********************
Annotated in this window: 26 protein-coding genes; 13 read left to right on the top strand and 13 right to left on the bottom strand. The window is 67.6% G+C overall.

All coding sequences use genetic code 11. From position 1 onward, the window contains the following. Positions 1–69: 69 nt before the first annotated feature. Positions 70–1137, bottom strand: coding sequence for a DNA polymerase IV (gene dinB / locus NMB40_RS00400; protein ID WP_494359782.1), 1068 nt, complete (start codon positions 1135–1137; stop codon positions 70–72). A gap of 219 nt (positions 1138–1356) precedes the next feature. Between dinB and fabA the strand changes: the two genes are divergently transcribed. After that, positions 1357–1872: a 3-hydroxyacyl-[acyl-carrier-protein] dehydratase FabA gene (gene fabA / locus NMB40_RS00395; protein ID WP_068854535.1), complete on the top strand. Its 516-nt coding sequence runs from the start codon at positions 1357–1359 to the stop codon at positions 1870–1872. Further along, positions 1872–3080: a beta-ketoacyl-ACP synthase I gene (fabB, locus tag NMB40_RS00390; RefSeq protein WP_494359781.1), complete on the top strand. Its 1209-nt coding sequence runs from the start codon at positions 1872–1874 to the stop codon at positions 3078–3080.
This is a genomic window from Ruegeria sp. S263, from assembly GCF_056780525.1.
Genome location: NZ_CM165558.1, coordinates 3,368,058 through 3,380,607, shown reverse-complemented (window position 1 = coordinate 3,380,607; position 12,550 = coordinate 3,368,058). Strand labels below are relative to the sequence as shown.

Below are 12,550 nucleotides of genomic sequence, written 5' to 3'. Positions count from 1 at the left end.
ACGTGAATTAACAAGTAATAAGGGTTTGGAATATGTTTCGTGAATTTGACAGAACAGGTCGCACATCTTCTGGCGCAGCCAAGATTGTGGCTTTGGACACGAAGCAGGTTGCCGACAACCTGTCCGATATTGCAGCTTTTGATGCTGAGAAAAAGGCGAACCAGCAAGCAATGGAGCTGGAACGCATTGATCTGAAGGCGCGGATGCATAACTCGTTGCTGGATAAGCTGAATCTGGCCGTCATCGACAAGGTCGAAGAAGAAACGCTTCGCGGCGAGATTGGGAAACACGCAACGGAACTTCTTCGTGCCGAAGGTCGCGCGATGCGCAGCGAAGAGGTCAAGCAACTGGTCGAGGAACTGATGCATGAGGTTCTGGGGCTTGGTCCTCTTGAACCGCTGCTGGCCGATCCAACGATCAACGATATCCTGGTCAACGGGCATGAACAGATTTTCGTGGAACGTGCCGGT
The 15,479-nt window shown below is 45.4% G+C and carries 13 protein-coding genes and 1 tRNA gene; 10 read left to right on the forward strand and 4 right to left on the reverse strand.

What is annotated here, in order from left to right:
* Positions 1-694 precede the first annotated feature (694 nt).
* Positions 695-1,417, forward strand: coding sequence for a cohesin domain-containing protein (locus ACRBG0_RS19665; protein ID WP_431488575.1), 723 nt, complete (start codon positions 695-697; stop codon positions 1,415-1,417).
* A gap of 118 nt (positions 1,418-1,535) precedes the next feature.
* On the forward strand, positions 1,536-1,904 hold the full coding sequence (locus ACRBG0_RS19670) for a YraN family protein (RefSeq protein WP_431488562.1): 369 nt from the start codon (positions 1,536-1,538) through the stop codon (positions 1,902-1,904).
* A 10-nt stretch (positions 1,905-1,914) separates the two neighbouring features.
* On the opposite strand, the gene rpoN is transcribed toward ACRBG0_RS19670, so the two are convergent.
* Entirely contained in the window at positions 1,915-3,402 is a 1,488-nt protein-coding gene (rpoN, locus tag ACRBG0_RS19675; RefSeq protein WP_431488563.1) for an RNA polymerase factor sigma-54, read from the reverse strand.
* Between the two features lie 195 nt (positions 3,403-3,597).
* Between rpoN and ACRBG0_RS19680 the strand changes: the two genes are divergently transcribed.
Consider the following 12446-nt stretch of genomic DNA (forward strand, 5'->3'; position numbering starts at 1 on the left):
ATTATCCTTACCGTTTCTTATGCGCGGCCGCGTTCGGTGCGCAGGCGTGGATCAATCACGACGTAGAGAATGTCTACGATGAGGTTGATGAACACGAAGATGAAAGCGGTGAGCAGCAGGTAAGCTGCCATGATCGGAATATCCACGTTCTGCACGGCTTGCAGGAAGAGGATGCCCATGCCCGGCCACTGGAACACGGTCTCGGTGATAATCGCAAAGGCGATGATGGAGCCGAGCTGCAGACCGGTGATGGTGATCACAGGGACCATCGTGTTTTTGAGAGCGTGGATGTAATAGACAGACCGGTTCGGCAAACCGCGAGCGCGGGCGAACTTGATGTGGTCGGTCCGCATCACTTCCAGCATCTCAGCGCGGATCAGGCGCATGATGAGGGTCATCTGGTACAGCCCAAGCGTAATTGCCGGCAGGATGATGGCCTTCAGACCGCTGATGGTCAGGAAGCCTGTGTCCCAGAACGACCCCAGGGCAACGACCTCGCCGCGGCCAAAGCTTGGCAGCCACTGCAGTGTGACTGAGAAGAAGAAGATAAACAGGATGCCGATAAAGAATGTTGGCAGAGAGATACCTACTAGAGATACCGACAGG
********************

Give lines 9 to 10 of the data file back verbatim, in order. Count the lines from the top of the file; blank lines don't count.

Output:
* Positions 1-694 precede the first annotated feature (694 nt).
* Positions 695-1,417, forward strand: coding sequence for a cohesin domain-containing protein (locus ACRBG0_RS19665; protein ID WP_431488575.1), 723 nt, complete (start codon positions 695-697; stop codon positions 1,415-1,417).